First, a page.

By Joel Hall
State Attorney General Thurbert Baker, who is making a run for the Governor's office this year, will take questions from the public on Monday at the Morrow Municipal Complex Community Room.
The three-term attorney general will speak before the Clayton County Democratic Party, beginning at 7 p.m., during its first meeting of the new year.
Clayton County Democratic Party Chairman Kevin Thomas said that last year, gubernatorial candidates Roy Barnes, David Poythress, and DuBose Porter all spoke before the group. He said Baker's appearance was scheduled as part of an effort to inform local voters.
"One of the things that we are going to focus on this year is that we are going to hear from all the candidates," Thomas said. "We want to make sure that this year, we give Clayton residents a chance to hear from these candidates first-hand, and create an environment where they can ask these candidates some questions.
"We're concerned about transportation, employment opportunities, and economic development here in Clayton County," he said. "[However,] we definitely want to let the voters ask the majority of the questions."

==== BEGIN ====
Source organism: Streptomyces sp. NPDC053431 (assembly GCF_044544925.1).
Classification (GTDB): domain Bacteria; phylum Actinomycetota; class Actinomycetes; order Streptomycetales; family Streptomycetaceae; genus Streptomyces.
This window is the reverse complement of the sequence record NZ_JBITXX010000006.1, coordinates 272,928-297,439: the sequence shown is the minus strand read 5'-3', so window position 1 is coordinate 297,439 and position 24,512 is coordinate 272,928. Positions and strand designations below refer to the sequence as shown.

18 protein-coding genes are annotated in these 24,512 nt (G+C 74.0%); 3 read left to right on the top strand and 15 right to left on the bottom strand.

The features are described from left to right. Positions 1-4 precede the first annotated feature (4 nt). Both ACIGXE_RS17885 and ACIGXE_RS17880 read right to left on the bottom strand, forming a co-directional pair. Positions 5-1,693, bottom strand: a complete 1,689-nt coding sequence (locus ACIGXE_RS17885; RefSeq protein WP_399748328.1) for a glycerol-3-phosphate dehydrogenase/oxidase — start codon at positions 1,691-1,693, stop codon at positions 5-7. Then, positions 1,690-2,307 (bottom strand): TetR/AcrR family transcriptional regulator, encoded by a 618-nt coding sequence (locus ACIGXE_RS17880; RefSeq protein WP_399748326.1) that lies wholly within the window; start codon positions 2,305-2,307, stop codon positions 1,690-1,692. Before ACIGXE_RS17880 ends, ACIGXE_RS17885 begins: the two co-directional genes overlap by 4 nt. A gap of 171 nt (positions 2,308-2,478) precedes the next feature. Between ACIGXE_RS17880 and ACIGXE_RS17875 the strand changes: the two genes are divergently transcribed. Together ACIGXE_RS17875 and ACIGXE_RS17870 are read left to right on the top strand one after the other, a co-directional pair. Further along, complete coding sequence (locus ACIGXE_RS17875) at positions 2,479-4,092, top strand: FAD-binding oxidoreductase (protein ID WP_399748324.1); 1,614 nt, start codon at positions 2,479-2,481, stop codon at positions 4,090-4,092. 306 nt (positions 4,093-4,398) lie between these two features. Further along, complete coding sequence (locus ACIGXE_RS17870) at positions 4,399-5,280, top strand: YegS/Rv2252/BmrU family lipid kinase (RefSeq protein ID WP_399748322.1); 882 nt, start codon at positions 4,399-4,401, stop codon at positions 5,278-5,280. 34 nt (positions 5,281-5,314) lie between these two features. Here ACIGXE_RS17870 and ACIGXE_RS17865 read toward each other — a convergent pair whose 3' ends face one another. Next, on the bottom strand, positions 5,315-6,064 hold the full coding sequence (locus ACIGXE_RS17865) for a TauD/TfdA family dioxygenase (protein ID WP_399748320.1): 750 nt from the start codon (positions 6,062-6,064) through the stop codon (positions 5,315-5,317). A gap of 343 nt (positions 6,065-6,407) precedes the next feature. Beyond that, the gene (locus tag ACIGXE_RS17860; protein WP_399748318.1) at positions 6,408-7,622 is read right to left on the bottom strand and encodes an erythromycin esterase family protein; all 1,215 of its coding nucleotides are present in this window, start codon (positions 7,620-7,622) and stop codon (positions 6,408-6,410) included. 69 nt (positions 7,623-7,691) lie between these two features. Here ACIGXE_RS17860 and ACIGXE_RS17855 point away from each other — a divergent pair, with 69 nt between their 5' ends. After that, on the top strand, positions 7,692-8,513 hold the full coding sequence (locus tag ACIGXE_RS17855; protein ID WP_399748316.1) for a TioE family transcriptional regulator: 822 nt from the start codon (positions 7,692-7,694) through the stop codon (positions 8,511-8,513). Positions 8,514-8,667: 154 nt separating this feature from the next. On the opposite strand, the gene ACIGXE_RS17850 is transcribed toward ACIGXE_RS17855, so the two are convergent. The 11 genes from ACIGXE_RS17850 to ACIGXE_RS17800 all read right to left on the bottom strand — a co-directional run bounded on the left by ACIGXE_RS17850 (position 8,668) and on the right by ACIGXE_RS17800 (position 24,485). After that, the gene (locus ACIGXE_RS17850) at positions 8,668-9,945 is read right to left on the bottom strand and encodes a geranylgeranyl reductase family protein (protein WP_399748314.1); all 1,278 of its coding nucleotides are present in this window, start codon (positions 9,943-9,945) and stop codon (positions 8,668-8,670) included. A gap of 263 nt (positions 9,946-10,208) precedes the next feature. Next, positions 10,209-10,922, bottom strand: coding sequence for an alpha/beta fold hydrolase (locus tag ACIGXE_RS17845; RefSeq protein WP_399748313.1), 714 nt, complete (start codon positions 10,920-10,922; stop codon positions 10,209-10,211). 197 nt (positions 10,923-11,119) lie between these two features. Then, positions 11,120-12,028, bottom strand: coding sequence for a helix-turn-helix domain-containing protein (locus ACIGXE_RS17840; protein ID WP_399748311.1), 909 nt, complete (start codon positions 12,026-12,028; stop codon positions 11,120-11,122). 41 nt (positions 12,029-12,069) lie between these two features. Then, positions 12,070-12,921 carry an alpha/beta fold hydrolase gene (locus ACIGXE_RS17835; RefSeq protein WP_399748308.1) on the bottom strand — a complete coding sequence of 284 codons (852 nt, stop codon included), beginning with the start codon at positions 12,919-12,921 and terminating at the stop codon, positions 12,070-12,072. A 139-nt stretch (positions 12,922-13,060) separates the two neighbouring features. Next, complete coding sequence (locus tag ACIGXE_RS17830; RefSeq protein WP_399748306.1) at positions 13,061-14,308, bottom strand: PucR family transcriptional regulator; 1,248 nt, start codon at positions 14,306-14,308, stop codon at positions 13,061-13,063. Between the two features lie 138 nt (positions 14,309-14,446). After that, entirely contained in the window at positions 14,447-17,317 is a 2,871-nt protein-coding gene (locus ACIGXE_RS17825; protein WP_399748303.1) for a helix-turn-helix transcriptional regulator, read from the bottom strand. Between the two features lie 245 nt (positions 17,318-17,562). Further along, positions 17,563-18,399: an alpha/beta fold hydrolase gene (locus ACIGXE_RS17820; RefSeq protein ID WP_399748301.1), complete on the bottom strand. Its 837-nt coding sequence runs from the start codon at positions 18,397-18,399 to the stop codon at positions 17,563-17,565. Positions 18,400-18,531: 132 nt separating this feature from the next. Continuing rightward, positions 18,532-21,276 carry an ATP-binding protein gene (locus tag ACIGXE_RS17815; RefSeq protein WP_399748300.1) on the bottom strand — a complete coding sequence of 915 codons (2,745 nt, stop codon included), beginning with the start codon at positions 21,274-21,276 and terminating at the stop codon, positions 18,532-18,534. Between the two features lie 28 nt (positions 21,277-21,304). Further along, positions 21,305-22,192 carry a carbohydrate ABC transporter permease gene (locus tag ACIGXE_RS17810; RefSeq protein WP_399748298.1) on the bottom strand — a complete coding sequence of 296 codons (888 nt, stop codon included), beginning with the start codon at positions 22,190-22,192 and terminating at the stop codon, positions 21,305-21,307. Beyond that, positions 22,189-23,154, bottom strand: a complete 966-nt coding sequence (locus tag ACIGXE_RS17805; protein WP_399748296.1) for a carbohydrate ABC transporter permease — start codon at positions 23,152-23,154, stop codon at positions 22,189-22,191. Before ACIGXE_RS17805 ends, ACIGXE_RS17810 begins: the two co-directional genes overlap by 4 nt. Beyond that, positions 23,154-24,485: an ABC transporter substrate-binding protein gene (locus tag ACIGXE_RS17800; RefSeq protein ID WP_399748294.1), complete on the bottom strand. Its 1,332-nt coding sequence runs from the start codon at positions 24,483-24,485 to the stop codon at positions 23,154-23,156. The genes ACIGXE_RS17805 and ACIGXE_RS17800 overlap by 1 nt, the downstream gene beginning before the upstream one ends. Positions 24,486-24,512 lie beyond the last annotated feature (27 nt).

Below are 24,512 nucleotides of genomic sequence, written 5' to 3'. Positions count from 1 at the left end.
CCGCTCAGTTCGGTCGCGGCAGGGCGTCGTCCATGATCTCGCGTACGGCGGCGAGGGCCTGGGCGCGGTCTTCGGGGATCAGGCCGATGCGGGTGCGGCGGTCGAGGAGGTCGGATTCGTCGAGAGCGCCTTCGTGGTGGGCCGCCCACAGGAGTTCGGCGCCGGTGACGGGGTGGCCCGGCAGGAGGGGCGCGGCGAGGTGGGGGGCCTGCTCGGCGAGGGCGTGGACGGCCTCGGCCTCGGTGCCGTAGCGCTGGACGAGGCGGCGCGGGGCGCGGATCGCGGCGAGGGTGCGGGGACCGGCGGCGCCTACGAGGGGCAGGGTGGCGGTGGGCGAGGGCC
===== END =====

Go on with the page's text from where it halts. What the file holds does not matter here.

Baker, who has spent the last 12 years as attorney general and nine previous years as a state representative, said education funding, health care, transportation, and water conservation will be among his talking points on Monday.
He said Clayton County is "an important piece of our Democratic puzzle" and that he would address issues impacting Clayton County, as well as the state.
"Clayton County is a growing area, the same issues we are dealing with around metro Atlanta, we are dealing with here," Baker said Thursday. "There is about $3 billion not put into Quality Basic Education [funding] that should have gone in there [in the 2011 state budget]. There is a formula that goes along with the funding, and we have not been funding education adequately for the last seven or eight years.
"You cannot improve the high school dropout rates in Georgia, if you are going to cut that kind of money out of education funding," he continued. "We have to get away from this idea that we are going to balance this budget on the backs of teachers in the state. We are seeing the highest unemployment rate that we have seen in the last decade. We need to have a governor who is willing to be more aggressive about attracting jobs to our state."
Baker said he would also discuss how Georgians can prepare for the next drought through stricter water conservation, and by building more reservoirs. He said he believes his experience makes him qualified to take the state through the next wave of tough decisions.
"Georgia is facing some of the most difficult challenges ... in the state's history," Baker said. "I believe I am capable and qualified to make those decisions, and move the state in a positive direction."
The Morrow Municipal Complex is located at 1500 Morrow Road, in Morrow. For more information, call (678) 914-1588.